net-8-JenniferSoft

Conclusion: There’s more buzz around on the APM space than a Google search would reveal on first sight and I did actually discover some cool vendors to target my needs; however, the field clears up pretty much when you dig for end-2-end visibility from code down to infrastructure, including RUM, any web service requests and deep SQL insights. And if you want to pair that with a nice, fluent, ease-of-use web UI and efficient analytics, there’s actually not many left …

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How to Recover from Enterprise Vault

… that moment, when in the cloud – in a real one; i.e.: in a plane somewhere over an ocean – and you eventually got nothing else to do than reading those loads of docs you dropped into your mailbox for later use … that – very – moment … when your enterprise’s archiver kicks in and Outlook tells you it can’t load your eMail as you are – guess what? – OFFLINE!

Here’s what I did.

 

Why?

Enterprise Vault is a great archiving solution. It integrates pretty seamlessly with Outlook. You don’t realize any difference in accessing eMails whether they’re meanwhile archived or not. There’s however a difference: Once Vault has gotten hold of one of your eMails, all you really have in your folders is in essence a torso of 300 chars embedded with a link to the respective Vault item of your eMail.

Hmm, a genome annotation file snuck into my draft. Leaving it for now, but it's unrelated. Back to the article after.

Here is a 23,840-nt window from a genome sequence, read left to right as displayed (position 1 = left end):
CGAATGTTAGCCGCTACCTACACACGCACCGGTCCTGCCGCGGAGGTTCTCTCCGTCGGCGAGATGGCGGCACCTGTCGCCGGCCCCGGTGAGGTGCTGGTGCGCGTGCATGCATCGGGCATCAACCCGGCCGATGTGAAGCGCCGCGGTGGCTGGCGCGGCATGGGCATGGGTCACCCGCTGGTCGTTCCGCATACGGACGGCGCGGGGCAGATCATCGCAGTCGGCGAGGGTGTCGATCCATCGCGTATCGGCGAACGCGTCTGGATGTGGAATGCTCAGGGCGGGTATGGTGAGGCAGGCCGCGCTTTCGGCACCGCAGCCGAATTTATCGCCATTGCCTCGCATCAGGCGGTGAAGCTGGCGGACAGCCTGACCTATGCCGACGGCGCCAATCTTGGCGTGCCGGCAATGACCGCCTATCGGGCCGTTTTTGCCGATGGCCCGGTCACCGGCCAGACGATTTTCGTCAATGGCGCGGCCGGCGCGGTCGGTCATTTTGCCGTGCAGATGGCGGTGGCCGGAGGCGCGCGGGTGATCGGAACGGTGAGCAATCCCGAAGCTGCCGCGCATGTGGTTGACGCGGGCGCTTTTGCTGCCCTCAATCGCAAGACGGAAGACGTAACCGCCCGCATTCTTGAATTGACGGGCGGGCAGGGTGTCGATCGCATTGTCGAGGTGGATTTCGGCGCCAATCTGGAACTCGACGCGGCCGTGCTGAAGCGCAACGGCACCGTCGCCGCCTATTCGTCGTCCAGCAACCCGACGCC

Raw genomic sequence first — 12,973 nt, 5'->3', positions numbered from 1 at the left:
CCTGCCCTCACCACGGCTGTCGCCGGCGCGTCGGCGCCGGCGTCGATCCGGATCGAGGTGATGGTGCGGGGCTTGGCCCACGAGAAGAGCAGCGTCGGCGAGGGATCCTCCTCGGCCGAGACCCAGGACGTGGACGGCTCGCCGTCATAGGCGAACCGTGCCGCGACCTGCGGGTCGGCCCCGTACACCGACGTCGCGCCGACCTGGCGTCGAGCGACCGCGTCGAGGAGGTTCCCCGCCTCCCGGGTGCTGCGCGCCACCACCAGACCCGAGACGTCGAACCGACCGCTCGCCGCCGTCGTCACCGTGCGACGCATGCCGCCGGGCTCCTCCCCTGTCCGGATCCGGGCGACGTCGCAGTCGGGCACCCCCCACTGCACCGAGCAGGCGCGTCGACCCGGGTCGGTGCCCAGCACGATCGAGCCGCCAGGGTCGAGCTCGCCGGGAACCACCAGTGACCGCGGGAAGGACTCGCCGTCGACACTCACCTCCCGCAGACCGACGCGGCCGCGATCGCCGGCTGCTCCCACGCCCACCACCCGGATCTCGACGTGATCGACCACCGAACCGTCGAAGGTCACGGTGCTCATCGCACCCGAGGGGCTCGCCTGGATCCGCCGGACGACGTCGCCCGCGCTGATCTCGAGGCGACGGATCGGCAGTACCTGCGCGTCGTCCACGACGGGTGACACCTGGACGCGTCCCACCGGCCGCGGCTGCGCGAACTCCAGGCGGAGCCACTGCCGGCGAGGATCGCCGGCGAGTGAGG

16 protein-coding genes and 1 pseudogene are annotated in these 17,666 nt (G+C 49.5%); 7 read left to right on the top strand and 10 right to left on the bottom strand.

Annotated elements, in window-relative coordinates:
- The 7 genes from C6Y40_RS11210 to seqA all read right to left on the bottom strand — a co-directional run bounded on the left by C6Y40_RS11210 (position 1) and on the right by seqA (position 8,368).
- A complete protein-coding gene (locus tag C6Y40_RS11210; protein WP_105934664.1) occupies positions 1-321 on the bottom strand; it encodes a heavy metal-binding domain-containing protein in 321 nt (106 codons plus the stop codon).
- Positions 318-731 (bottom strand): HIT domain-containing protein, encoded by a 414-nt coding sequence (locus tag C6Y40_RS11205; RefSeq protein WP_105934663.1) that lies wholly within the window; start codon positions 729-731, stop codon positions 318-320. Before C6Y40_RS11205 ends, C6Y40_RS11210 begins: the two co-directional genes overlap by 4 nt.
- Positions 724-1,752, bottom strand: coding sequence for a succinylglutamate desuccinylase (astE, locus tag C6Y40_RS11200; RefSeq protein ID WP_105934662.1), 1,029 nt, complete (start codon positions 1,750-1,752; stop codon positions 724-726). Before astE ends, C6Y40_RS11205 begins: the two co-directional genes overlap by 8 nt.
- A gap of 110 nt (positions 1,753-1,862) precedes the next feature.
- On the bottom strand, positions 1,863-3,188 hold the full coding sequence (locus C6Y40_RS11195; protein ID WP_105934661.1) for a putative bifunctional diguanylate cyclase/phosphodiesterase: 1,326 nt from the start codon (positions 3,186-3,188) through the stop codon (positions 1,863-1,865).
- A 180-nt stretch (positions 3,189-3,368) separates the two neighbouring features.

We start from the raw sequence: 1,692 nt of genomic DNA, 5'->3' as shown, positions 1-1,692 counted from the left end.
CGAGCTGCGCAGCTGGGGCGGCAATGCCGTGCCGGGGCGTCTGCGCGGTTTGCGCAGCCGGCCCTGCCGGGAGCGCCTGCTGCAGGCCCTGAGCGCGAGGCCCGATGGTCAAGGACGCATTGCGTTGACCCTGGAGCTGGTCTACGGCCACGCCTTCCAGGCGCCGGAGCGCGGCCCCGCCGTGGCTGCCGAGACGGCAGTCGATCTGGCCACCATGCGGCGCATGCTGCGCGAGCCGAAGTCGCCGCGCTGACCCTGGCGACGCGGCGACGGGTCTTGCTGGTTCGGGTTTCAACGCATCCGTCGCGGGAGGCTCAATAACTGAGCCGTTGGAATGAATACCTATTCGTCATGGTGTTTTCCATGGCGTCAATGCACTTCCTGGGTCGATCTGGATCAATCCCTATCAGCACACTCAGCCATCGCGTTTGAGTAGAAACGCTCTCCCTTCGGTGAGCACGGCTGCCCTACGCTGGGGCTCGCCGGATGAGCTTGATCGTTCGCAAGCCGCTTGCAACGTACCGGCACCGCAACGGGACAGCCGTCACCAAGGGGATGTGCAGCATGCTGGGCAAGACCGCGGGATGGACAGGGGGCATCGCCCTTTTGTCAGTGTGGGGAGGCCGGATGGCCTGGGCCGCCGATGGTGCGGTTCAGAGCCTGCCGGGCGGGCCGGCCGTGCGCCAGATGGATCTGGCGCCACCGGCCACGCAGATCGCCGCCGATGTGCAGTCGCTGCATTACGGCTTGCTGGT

And now, there’s those occasions when you want to access exactly those old eMails that Vault has long ago grasped; also when offline; and – honestly: PST is not such a bad concept (while I indeed do appreciate companies’ aim to reduce (restrict) PST usage). Anyway. I spent some thought around this recently and ultimately created a solution which works perfectly for me and now lets me access all my old mail again – through a PST folder.

This one’s to explain how that solution works:

 

The Solution

is a simple Outlook VBA codepiece grabbing any vaulted eMail, opening it and copying it to a respective PST folder. Once opened and copied (the “copy” is key) it loses its vault link and gets its entire content back.

 

1: Search vaulted eMails

First of all, I defined an Outlook Search Folder to grab all vaulted eMails. This can be done by querying the .MessageClass field: